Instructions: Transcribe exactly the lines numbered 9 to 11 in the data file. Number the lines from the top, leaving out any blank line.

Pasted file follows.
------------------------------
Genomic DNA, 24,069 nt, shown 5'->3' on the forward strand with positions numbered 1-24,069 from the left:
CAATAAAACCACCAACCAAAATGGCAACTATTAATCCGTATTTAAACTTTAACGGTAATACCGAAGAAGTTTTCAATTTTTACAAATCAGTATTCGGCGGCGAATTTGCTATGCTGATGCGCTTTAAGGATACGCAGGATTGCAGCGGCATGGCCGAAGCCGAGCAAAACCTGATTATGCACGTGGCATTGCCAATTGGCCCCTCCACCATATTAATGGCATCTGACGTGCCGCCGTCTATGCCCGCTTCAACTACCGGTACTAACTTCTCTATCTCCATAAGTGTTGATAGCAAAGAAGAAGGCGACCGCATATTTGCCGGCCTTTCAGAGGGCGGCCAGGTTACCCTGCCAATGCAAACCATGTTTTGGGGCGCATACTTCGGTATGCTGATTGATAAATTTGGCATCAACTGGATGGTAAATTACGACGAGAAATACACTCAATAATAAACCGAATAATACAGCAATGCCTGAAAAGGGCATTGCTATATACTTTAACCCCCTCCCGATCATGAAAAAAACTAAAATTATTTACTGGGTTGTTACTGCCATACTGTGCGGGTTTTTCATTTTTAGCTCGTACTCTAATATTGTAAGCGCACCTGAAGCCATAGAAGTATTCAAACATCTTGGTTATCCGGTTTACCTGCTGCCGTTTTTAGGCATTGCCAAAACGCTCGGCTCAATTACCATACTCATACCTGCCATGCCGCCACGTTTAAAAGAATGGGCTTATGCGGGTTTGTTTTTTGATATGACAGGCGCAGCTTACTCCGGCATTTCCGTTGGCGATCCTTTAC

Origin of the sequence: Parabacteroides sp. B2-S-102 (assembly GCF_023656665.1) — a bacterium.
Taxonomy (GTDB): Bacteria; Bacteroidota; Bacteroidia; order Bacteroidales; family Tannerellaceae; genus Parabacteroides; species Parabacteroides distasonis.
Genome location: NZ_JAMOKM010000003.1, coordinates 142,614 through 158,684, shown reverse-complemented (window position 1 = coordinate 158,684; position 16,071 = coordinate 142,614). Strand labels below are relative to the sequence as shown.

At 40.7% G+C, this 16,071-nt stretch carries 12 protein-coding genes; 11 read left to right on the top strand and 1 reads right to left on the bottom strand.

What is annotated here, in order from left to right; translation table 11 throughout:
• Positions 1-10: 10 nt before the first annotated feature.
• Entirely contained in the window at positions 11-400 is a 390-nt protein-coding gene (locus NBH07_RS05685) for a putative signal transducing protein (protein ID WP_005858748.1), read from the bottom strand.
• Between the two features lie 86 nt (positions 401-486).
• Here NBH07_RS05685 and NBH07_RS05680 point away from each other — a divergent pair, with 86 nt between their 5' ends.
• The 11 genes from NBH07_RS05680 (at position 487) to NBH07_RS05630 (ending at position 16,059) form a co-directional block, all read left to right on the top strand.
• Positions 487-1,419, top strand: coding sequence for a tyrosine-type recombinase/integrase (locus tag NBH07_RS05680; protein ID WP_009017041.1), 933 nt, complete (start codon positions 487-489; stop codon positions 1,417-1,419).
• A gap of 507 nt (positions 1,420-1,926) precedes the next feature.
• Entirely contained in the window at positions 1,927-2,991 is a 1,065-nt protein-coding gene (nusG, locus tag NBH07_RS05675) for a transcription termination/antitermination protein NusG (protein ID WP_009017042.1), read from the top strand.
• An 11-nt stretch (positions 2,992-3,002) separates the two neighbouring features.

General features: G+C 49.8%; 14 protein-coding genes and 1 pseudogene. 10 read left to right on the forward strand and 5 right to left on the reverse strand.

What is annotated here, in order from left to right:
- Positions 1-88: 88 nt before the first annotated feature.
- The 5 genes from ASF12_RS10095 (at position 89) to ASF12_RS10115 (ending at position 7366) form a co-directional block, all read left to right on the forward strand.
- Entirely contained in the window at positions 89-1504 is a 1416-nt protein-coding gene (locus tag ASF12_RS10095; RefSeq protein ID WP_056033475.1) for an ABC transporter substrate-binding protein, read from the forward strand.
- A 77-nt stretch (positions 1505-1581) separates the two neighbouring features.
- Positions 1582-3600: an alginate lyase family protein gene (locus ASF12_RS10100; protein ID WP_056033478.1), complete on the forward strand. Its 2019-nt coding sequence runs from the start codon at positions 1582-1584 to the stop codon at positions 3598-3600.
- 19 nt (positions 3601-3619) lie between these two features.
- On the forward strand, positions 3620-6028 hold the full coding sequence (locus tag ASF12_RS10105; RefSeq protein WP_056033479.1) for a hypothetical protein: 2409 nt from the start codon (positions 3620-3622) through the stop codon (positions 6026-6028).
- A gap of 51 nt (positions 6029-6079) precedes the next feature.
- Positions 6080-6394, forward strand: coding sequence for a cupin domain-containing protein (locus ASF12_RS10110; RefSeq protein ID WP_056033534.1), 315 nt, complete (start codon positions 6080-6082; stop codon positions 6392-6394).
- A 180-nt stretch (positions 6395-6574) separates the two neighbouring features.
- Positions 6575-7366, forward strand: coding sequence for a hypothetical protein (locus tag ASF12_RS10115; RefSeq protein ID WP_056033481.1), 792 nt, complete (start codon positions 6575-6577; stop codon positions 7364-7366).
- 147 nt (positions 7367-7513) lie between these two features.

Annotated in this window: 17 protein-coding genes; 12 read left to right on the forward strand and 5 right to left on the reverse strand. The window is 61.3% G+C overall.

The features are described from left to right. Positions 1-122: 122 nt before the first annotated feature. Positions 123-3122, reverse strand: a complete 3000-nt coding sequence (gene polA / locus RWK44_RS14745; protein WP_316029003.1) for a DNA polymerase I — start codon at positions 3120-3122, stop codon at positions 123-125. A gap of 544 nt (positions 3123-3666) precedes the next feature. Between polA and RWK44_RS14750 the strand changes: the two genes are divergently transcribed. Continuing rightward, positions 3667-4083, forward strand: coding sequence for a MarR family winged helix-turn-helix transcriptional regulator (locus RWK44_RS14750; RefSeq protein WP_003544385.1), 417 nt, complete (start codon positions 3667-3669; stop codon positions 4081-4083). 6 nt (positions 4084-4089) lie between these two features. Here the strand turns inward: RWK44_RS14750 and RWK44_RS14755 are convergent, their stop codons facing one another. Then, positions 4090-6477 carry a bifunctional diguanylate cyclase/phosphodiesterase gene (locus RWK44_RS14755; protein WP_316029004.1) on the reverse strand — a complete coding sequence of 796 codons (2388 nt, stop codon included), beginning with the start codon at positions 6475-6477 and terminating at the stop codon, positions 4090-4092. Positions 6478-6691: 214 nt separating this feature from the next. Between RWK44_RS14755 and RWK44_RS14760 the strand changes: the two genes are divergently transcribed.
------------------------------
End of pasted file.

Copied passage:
• Entirely contained in the window at positions 11-400 is a 390-nt protein-coding gene (locus NBH07_RS05685) for a putative signal transducing protein (protein ID WP_005858748.1), read from the bottom strand.
• Between the two features lie 86 nt (positions 401-486).
• Here NBH07_RS05685 and NBH07_RS05680 point away from each other — a divergent pair, with 86 nt between their 5' ends.